Fr. Tim trying to decide whether to listen to the devil or the angel on his shoulders. Sometimes it’s a tough choice!

                  During Lent, it is very common for Christians to reflect on our sins. We know that it is important to be mindful of our sins, and we know that it is important to strive to do better. The Church even offers us some tools that can help us to find forgiveness from our sins. As John writes in his first letter, “If we say that we have no sin, we deceive ourselves, and the truth is not in us. If we confess our sins, he who is faithful and just will forgive us our sins and cleanse us from all unrighteousness” (1 Jn. 1:8-10). Following this lead, we participate in the sacrament of reconciliation, which involves making a confession of our sin, and then receiving an absolution from a priest. The sacraments of holy baptism and unction (anointing of the sick) also have graces that bring the forgiveness of sin. Remember, however, that baptism can only be received one time. This is why superstition once led people to seek baptism only on their death beds. They wanted to receive the cleansing graces of baptism at the end of their lives when they were sure to avoid committing any further sin. But what is sin? And why does it seem to have so much power over us? What does it mean for us to say we are sinners? Why should we avoid sin and how do we do it? Theologians have debated about the nature of sin for generations. After a decade of formal theological study and ordained ministry, I have reached only two incontrovertible conclusions about sin: sin is bad, and Jesus is good. So what does this mean for his followers?

                  It can be easy to fall into a trap of suggesting that the sins of others are the sins we ought to worry about. In fact, I hear from non-believers that one of their biggest problems with the faithful is that they often feel judged for things that they do not believe to be wrong. I find this practice off-putting as well. It comes across as, “I don’t like this, therefore, I don’t think you should do it either!” This type of attitude can be hurtful and even harmful to others, but the prevailing attitude can be that the end justifies the means. In other words, “sure, I might have hurt your feelings now. But I saved your soul!” In realty, it doesn’t exactly work that way. Remember, after telling us that we are not to judge others, Jesus asks, “Why do you see the speck in your neighbor’s eye, but do not notice the log in your own eye?” (Matt. 7:3). In other words, worry about yourself. If you believe something is wrong, then it’s up to you to avoid doing it. Am I suggesting there shouldn’t be laws? Of course not. But laws need to exist to protect people from other people, not to protect us from ourselves. If, for example, I believe it is wrong for me to drink alcoholic beverages, then it is appropriate for me to choose to avoid drinking them. However, it doesn’t really make much sense for me to suggest a law saying no one is allowed to drink. At the same time, it is perfectly reasonable for me to support a law prohibiting driving a vehicle under the influence of alcohol. Drunken driving impairs our ability to drive safely, and it can cause major property damage or bodily harm and even death. It can have consequences for others, even those who do choose to abstain. Each of us gets to discern for ourselves how we wish to behave and then act accordingly.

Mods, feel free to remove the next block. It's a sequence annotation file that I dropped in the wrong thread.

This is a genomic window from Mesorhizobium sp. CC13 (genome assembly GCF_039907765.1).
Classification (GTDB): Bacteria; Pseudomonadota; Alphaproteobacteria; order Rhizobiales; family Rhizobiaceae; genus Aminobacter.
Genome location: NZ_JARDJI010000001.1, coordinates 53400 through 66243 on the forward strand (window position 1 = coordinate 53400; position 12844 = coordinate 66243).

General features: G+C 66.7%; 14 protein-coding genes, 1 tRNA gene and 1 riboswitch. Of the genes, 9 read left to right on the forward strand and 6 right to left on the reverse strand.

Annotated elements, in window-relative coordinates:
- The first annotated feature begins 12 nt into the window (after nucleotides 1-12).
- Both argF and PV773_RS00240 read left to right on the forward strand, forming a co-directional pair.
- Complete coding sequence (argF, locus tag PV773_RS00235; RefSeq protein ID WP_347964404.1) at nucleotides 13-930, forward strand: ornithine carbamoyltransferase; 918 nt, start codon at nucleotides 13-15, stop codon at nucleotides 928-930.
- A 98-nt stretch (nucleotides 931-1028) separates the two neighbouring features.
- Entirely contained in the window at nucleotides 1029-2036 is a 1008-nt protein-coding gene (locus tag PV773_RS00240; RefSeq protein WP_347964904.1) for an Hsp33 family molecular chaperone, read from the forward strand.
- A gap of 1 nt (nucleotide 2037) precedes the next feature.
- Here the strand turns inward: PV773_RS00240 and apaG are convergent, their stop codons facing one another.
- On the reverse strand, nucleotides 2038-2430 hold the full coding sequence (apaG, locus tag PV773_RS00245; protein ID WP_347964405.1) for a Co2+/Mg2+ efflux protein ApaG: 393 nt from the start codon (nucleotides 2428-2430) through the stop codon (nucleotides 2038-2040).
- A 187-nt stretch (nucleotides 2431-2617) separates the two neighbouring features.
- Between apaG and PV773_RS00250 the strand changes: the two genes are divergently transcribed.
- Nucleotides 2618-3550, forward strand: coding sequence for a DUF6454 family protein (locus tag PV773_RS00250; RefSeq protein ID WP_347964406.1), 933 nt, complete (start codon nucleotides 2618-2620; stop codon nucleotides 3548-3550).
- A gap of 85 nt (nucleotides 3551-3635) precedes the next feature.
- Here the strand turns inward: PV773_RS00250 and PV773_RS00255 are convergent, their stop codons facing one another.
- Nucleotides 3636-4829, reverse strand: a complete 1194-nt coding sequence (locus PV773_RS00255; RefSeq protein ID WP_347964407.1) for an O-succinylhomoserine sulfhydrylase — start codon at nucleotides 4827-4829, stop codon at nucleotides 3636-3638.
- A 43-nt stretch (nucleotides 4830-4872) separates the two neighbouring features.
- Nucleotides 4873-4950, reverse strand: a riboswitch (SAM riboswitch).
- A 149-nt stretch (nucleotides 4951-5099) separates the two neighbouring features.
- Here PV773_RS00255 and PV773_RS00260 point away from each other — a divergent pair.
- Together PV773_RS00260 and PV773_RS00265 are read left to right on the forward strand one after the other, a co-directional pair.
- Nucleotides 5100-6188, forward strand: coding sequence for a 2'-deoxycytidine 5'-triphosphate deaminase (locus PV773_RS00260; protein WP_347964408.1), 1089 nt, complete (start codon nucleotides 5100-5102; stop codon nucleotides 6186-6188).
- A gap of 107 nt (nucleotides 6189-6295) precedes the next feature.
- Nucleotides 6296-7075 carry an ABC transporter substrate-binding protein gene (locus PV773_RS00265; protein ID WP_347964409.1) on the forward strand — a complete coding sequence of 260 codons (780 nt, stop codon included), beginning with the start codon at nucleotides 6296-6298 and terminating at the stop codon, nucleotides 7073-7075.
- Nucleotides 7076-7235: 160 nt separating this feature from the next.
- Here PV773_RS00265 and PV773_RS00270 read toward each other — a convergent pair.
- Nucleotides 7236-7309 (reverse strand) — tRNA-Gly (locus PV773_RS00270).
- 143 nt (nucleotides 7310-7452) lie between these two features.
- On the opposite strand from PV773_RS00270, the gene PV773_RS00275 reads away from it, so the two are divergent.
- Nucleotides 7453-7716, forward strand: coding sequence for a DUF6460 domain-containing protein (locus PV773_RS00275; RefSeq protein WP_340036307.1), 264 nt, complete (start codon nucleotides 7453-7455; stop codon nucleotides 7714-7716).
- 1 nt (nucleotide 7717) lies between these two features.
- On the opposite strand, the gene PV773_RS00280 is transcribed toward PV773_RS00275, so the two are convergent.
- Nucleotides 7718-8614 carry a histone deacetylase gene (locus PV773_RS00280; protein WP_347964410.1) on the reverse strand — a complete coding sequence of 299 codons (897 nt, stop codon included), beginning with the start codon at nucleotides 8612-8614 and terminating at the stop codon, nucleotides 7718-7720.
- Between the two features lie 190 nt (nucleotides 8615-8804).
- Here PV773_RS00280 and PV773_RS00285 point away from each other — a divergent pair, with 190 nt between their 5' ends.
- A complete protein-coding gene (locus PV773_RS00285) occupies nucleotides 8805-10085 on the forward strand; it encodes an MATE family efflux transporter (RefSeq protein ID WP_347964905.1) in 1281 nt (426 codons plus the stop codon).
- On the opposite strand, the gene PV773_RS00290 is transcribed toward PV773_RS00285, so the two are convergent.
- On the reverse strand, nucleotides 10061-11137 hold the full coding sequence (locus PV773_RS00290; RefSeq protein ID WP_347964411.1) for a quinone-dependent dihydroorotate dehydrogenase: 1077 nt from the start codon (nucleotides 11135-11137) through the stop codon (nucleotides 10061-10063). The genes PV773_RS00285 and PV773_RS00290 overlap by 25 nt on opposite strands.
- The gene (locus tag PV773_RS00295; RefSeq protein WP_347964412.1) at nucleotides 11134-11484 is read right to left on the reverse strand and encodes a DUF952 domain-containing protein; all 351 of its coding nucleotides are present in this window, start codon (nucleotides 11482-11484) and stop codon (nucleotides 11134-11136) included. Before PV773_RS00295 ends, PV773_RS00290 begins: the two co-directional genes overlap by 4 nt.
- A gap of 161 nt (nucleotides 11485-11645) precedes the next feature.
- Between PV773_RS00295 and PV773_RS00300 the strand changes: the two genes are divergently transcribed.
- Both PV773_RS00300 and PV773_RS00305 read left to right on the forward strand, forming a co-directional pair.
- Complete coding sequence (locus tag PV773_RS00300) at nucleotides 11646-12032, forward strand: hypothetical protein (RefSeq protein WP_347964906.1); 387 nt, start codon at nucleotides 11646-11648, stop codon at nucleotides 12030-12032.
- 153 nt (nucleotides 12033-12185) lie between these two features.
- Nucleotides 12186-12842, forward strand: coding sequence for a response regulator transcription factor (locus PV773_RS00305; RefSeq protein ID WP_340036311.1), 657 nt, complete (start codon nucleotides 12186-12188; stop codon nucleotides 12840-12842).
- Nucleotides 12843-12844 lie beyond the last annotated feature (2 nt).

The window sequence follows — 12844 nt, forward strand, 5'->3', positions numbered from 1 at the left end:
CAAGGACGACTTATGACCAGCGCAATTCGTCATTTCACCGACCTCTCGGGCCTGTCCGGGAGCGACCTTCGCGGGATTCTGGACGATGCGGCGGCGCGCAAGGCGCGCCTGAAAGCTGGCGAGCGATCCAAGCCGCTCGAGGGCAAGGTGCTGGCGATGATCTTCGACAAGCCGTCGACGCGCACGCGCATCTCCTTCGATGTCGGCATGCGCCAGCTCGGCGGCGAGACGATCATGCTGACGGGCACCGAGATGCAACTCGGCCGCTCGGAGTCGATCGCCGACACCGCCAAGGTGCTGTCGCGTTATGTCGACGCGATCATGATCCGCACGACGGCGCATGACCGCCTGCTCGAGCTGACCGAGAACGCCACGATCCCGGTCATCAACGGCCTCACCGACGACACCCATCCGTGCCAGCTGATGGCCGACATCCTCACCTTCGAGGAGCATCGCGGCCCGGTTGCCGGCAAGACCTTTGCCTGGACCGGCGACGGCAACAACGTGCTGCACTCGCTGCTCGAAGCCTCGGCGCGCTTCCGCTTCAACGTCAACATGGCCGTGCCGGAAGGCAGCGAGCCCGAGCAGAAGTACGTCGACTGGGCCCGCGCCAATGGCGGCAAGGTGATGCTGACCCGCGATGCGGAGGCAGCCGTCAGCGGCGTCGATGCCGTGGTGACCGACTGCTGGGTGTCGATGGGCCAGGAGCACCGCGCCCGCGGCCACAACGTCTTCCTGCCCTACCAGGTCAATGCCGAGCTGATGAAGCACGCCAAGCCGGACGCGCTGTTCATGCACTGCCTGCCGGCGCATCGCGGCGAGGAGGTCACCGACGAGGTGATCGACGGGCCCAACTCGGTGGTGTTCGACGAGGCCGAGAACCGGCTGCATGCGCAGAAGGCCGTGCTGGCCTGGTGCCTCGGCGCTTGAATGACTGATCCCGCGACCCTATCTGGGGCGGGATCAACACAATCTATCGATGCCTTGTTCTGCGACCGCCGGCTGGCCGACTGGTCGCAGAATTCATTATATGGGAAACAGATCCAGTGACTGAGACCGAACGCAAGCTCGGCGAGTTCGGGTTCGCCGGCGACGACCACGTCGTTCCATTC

Why is it harmful to protect people from themselves? Because it appears that someone is taking the moral high ground. It can sound like this: “Oh you silly person. I know this behavior is wrong and you clearly don’t. So I’m going to tell you that you can’t do it any more so you don’t keep digging a deeper and deeper hole for yourself!” See how that’s condescending and pretentious? It’s also a major turnoff. I do not appreciate being talked down to. I’m sure most of us don’t. So how do we navigate sins? And is what is sinful to me always sinful to you? And am I responsible for your sins if I tell you something isn’t a sin and then you do it, only to realize it is a sin after all? The answer is, it’s complicated!